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Citizen says Carroll PSA should apologize

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A man whose investigation led to Carroll losing federal funds says the utilities authority owes citizens an apology for its mishandling of a sewer project.

By Christopher Brooke, Reporter

HILLSVILLE — Carroll Public Service Authority representatives owe citizens an apology for the handling of a mistake in the Fancy Gap sewer project, according to a resident who raised concerns about procedures used to funding agency Rural Development in that project.
After authority members blamed a private investigation by citizen Stephen Gregson “in major part” for the county losing about $280,000 in federal funding due to an overlooked environmental report, Gregson’s reaction was that authority members should “stop twisting the facts, to accept responsibility for their errors, to acknowledge that these errors may cost the county $280,000 (pending appeal), to look for changes that might prevent such errors from occurring in the future, and most important of all, apologize for their devious effort to hide this cost from the taxpayers at a time when their chairman was campaigning for reelection,” he said in a news release.
The letter from Rural Development asking the utilities authority for the reimbursement of funds used to build a sewer line on Joy Ranch Road was received in September, but did not come to light until November, Gregson noted. “Little did the citizens know of what was going on behind closed doors.”
Neither officials with the public service authority nor their counterparts on the county board of supervisors mentioned Rural Development’s issues with the Joy Ranch sewer extension or the federal agency’s recovery of the money spent on the extension, Gregson added.
“Nothing was disclosed to the public, a clear violation of the Code of Ethics requirement that ‘Members shall publicly share substantive information that is relevant to a matter under consideration by the Board of Supervisors or boards, commissions, authorities, and committees, which they may have received from sources outside of the public decision making process’” Gregson wrote.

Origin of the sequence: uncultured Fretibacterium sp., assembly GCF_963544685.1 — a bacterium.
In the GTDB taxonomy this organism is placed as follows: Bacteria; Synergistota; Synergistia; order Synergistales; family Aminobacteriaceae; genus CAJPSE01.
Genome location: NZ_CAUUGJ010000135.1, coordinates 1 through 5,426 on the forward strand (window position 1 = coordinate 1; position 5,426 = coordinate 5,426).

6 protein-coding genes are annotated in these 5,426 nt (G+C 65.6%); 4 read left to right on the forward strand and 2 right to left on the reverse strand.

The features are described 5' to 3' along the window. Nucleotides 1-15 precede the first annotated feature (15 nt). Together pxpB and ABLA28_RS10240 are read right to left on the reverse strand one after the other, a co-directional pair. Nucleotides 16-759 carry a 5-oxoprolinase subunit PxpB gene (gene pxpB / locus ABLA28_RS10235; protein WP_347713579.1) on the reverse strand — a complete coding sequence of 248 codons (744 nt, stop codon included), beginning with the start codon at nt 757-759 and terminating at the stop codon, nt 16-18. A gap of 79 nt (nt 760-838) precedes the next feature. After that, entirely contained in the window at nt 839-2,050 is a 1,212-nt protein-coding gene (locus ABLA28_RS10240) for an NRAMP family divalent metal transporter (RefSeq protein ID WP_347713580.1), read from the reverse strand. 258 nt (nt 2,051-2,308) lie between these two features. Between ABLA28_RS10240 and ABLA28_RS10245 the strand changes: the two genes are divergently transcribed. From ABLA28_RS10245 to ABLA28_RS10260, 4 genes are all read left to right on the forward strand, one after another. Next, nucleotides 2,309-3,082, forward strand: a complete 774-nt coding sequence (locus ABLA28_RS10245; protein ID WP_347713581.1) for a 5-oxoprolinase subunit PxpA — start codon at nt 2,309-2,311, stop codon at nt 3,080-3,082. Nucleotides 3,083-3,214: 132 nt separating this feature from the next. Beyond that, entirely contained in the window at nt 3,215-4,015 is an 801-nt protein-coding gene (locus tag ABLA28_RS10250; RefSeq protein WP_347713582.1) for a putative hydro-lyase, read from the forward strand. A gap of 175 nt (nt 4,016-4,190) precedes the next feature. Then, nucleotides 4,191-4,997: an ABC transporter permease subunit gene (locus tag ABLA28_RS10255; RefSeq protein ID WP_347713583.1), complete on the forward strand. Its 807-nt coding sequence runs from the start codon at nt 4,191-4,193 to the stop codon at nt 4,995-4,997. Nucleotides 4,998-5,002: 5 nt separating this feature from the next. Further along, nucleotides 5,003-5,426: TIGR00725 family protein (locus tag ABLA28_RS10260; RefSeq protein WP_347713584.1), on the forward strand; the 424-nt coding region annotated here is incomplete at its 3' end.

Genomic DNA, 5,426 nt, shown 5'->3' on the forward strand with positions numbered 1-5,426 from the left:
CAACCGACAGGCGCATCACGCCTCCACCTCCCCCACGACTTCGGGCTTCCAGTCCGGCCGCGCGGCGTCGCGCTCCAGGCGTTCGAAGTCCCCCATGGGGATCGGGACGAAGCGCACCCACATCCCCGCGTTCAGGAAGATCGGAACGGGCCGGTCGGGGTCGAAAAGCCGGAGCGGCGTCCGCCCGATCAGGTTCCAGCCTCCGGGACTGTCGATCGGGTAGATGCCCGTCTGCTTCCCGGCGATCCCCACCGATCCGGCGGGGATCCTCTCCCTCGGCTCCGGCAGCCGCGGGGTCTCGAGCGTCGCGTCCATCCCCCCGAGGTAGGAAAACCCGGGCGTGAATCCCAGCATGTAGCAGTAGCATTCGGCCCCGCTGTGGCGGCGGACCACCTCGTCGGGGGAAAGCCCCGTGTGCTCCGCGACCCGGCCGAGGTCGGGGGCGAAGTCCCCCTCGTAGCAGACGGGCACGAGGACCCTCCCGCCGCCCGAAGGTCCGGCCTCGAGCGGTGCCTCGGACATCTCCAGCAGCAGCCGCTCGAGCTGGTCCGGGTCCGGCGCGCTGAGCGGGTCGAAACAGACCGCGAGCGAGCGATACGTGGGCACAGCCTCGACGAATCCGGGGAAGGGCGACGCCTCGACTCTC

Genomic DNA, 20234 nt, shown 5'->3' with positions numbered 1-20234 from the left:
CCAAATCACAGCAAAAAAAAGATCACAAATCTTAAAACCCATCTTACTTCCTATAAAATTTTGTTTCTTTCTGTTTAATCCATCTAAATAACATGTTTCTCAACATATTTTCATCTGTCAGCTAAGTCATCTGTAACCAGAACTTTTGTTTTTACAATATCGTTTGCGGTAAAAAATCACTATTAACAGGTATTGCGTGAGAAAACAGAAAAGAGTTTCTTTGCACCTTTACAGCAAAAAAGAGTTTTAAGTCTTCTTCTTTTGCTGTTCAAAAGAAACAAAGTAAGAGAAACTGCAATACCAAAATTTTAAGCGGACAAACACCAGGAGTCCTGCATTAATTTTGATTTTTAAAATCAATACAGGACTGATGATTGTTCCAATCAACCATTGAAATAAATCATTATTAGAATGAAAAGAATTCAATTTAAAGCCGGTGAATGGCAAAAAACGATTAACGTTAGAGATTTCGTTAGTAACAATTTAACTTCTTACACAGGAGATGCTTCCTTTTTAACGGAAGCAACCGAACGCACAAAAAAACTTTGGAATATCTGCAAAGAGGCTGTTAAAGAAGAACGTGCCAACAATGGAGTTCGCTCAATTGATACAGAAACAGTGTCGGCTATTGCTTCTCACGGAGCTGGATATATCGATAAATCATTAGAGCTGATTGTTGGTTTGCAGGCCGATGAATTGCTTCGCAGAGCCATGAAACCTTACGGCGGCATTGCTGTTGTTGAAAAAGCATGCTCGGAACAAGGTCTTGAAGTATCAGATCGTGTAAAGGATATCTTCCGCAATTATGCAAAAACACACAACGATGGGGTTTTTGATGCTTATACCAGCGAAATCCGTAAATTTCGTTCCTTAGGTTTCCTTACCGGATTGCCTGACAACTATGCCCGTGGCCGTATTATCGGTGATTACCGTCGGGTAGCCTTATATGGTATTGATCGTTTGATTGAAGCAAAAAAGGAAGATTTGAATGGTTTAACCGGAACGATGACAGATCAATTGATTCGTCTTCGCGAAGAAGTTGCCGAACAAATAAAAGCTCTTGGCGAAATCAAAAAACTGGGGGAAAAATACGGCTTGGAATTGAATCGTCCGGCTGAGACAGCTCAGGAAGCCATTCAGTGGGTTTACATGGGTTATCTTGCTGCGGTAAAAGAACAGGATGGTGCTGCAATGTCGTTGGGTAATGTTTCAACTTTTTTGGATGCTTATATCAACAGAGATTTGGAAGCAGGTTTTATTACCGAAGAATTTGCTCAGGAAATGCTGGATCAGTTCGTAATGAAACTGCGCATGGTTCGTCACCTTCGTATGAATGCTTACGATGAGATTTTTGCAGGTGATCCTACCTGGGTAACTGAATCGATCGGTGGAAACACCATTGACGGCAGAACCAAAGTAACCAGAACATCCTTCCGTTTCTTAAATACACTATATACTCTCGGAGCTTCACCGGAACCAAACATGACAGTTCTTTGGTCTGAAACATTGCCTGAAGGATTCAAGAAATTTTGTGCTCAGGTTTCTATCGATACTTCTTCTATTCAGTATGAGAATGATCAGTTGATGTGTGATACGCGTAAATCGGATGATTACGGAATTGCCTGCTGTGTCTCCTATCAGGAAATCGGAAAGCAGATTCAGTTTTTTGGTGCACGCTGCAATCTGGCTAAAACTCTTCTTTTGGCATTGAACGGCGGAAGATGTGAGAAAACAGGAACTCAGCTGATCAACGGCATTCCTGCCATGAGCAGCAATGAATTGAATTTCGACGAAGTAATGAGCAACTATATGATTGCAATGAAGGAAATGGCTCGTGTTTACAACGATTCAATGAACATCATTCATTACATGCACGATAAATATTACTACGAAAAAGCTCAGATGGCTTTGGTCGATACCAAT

He also wondered if these errors could have been avoided if elected county supervisors had not appointed themselves to also serve on the utilities authority. PSA Chairman Tom Littrell serves on both, for example.
“What if the county administrator was not both clerk of the board of supervisors and executive director of the PSA?” Gregson asked. “Effective government needs checks and balances and a variety of people to make decisions.”
Gregson finds blaming a citizen for the authority’s own errors unacceptable.
“The PSA owes the citizens of Carroll a complete and mindful apology along with a full independent investigation holding those responsible for restitution,” Gregson said. “In the end, I pray that Carroll taxpayers will not be burdened with having to pay for the mistakes of officials with their own agendas.”
Authority members have appealed Rural Development’s clawback of the funding, and believe they have a good chance of that being overturned, as the needed environmental report has been submitted to the federal agency.
Given the chance to react to Gregson’s statements, Littrell provided this to The Gazette:
“I stand by the facts as they were published accurately in The Gazette,” referring to a Nov. 20 article about the PSA appealing Rural Development’s clawback of the Joy Ranch Road sewer funds. “I am confident the citizens of Carroll County are able to draw their own conclusions based on the truth and can understand who is twisting what.
“The most important question to ask is: ‘How have the actions of Gregson benefitted Carroll County?’”